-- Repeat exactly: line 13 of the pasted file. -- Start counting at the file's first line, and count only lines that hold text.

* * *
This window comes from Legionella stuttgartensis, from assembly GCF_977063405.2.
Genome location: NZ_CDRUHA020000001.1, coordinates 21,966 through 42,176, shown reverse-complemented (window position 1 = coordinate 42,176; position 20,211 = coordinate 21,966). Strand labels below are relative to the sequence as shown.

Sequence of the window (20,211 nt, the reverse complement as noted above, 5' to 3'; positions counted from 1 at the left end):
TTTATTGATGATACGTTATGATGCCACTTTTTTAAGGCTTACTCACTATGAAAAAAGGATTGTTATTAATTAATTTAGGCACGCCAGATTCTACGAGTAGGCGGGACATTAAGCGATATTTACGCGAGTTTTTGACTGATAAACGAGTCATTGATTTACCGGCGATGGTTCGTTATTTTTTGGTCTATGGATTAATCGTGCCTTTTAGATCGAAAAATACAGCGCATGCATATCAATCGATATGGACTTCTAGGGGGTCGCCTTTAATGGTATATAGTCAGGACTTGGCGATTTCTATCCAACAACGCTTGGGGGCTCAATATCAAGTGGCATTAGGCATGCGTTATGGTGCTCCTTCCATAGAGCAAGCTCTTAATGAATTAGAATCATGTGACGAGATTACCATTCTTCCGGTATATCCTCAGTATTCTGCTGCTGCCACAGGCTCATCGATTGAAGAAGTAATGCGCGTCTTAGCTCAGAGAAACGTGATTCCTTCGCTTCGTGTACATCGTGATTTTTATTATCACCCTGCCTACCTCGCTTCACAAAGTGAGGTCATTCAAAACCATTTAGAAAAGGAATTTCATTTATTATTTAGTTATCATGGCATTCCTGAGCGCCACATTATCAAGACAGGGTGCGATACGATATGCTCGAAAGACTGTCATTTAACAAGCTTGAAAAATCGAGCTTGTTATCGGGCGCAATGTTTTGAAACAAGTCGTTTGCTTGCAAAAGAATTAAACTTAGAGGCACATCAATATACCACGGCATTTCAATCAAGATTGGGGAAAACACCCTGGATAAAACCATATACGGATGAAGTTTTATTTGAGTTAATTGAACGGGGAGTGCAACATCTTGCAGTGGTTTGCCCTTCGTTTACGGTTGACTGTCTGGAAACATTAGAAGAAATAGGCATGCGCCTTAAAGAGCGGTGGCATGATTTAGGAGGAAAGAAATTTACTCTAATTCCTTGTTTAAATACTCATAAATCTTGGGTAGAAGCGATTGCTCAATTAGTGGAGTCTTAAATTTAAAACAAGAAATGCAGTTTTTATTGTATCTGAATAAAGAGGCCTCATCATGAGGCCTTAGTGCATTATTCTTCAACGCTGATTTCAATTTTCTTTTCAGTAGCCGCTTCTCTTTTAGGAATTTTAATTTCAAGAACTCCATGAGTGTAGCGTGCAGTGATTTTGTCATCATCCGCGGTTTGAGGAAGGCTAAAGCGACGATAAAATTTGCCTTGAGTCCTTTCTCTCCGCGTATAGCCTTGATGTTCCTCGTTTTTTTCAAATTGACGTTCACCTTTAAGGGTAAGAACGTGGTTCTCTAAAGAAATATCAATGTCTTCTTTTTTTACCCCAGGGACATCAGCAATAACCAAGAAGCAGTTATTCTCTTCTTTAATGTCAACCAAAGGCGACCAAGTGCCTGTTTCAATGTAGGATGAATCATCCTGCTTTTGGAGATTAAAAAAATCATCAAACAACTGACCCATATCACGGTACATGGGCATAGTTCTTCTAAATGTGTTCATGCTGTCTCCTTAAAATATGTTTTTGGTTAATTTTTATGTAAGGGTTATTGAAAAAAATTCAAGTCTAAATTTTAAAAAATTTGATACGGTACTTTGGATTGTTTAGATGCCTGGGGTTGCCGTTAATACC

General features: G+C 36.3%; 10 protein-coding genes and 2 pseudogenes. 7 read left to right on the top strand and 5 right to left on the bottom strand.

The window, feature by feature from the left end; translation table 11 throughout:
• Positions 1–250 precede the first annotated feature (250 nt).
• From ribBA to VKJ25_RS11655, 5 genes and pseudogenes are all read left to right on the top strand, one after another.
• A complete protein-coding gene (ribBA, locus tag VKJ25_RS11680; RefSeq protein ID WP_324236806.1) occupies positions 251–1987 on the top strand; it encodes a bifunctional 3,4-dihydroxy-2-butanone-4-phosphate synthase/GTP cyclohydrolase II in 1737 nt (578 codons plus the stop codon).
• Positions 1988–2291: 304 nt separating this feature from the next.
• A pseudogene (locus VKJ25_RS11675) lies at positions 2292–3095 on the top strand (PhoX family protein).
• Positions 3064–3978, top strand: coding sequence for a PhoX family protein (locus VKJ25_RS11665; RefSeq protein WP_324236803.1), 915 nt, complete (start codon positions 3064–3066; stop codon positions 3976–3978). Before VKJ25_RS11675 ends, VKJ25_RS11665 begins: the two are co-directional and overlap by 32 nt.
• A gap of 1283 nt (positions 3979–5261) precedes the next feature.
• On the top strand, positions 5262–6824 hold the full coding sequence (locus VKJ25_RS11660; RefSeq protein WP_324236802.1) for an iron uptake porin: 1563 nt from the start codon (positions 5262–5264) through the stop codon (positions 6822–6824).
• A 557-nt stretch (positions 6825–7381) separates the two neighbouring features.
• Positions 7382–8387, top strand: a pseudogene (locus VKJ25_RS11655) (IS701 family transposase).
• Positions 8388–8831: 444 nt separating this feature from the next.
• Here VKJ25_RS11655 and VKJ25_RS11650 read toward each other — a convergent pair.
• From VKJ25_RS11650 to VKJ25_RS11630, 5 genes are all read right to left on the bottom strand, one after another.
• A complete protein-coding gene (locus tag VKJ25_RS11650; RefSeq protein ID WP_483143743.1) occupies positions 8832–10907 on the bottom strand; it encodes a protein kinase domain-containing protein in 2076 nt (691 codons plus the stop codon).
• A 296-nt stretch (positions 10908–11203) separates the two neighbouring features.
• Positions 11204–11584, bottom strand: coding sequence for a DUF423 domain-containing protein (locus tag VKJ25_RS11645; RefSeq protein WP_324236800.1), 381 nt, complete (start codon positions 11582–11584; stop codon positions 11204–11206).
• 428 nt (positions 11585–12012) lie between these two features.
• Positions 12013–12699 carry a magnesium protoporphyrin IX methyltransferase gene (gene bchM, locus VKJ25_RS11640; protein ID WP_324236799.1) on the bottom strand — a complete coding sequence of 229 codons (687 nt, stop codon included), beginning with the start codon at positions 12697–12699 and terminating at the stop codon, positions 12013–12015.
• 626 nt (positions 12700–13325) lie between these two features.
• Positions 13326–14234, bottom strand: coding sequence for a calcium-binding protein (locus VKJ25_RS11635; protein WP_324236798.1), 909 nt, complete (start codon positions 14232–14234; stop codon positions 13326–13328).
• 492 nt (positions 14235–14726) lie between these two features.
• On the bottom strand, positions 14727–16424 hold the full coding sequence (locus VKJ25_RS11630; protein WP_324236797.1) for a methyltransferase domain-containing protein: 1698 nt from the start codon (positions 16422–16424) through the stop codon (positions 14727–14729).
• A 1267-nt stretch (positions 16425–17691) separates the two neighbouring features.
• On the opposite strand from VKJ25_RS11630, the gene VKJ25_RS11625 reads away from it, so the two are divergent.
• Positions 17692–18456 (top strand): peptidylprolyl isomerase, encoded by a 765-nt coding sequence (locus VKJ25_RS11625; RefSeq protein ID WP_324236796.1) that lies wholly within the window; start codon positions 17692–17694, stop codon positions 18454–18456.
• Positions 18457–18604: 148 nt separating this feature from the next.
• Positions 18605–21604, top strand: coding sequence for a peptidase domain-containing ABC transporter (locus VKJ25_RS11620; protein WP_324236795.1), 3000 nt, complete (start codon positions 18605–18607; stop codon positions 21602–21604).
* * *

• A gap of 1283 nt (positions 3979–5261) precedes the next feature.